I have painted many pieces on my own time, and I think classes that walk through a painting process are more fun for the people who do not take the time to buy their own supplies and paint a piece in solitude. My experience in the class prompted me to want to stretch the guidelines of the project and make mine look much different from everyone else’s while still having it look similar. The instructor did not push anyone to change the design she was showing.

Personally, I do not see the appeal and would rather attend a studio class without an instructor where every person is able to experiment with many new art mediums, not just paint. If the provided instructor would teach painting techniques, rather than step-by-step instructions to complete one piece, this would allow for the “students” to be able to take the techniques with them and maybe inspire them to buy some paint and a canvas and paint on their own time.

Art is meant to show individualism and while everyone’s unique style shows through the classes would be more enjoyable if a personalized subject would be an option to paint.

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1 Comment

One Response to “Erasing the individualism that is quintessential to art”

  1. Steven Weber on February 19th, 2018 5:08 pm

    Alivia, as a Co-Founder of a Paint & Sip business ere in Western Wisconsin, I appreciate your candor. I was never told I could paint, the encouragement in school always went to those who had better fine motor skills as well as imagination. I’ve sold art and represented Artists for the better part three decades. about four years ago I saw photos of a Paint and Sip session in Milwaukee on my niece’s Facebook page. I said to my wife and Now Co-Founder of Paint Sip Nosh, “Now that’s something that’s really needed in today’s world”. So my wife and I attended a class for our Date Night. I found it relaxing, enjoyable, creative and fun. Everywhere I looked there were smiles. Within a about 10 months we were conducting Paint And Sip classes in Western WI and the Twin Cities Metro area. We eventually opened and subsequently closed a studio. We now conduct classes in local restaurants, community spaces, peoples homes and offices.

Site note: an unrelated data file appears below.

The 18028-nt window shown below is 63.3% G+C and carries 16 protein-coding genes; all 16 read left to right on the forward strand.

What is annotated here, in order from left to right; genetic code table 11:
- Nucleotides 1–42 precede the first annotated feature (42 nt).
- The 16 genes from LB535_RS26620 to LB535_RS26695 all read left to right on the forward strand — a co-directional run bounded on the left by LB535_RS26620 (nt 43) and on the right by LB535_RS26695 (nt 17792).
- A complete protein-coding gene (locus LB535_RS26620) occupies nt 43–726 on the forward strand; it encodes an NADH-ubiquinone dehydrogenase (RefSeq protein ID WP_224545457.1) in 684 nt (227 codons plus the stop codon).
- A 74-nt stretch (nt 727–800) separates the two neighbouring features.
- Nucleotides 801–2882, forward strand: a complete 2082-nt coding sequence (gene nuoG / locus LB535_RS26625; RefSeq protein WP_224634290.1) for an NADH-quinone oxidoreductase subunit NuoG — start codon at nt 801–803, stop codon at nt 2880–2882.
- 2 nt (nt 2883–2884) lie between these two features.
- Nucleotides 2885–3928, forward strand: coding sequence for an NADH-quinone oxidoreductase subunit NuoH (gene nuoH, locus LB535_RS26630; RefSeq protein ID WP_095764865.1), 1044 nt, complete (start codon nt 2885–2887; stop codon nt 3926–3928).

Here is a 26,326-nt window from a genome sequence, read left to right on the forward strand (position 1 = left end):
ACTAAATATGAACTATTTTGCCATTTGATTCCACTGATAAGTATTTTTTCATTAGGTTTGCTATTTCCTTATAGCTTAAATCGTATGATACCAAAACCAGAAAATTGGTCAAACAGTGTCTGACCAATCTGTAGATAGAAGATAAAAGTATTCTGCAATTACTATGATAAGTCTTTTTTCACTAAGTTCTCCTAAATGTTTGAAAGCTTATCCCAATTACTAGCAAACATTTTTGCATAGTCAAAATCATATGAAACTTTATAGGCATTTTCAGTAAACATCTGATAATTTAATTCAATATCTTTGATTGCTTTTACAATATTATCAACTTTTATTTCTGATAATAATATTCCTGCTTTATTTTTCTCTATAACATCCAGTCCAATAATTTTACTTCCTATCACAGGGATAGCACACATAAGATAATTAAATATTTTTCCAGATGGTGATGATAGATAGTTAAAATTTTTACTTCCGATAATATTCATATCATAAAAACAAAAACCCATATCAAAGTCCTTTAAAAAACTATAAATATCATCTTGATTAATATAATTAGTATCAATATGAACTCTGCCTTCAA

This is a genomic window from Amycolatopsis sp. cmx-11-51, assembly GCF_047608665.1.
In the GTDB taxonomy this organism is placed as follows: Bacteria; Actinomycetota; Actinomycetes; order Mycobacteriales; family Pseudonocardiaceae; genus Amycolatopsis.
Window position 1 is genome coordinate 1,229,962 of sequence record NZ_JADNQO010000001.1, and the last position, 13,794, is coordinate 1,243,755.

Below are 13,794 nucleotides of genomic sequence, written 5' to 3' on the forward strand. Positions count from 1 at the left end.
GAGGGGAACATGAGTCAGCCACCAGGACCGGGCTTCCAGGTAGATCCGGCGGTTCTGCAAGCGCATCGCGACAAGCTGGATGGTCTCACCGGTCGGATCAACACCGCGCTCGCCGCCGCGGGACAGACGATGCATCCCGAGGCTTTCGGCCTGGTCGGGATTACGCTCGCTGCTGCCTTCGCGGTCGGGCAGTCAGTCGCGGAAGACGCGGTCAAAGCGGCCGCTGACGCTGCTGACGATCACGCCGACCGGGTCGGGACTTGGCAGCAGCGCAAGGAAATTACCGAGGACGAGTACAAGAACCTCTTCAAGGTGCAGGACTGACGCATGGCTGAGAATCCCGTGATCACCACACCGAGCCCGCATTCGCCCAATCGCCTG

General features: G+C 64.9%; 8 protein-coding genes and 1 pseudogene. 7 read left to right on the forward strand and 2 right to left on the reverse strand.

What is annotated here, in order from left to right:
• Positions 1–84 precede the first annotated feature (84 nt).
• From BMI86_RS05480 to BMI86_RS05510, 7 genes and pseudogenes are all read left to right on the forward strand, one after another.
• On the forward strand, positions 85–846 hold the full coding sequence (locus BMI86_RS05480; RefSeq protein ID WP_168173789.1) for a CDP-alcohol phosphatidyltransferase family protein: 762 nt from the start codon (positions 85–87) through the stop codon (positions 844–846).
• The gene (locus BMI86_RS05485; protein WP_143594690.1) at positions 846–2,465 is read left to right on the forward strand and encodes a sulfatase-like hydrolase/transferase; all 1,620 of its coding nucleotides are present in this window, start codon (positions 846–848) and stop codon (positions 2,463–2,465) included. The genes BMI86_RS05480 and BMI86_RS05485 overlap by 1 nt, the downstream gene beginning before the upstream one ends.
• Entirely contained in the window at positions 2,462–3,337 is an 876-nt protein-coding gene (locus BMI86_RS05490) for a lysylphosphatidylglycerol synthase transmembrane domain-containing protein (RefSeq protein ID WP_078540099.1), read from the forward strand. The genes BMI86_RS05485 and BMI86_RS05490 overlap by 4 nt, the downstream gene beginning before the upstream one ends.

Most of us don’t have the skills or the guts to do this on their own. I have many friends who are Artists. Some feel as the writer, that it somehow stifles creativity. But, many have taken the position of “anything that stimulates creativity in people is a good thing.” There’s no numbers, no detention for getting up and talking, you don’t have to paint in between the lines. I’ve found that those with more confidence in their Art skills often depart from the subject being taught by our instructors.

    Our mission is to get people to come together and get in touch with their creative side. We think of it as hitting “The Easy Button” because we do all the work. Guests can attend an event in their area or in the case of a group event, we can come to you. I wouldn’t have experienced all the smiles and happy faces of people gathering for a cause. These classes promote happiness, wellness, togetherness and artistic creativity. I love the look on people faces when they realize, I too can create Art. In today’s world, many of us get allot of screen time. In My Humble Opinion, gathering with friends and family in the world of Reality vs. Virtual Reality, creating a shared experience, memories, is a much better choice.

    Stephen Weber
    – Hudson WI
    Alumni UWEC – 1970’s

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Erasing the individualism that is quintessential to art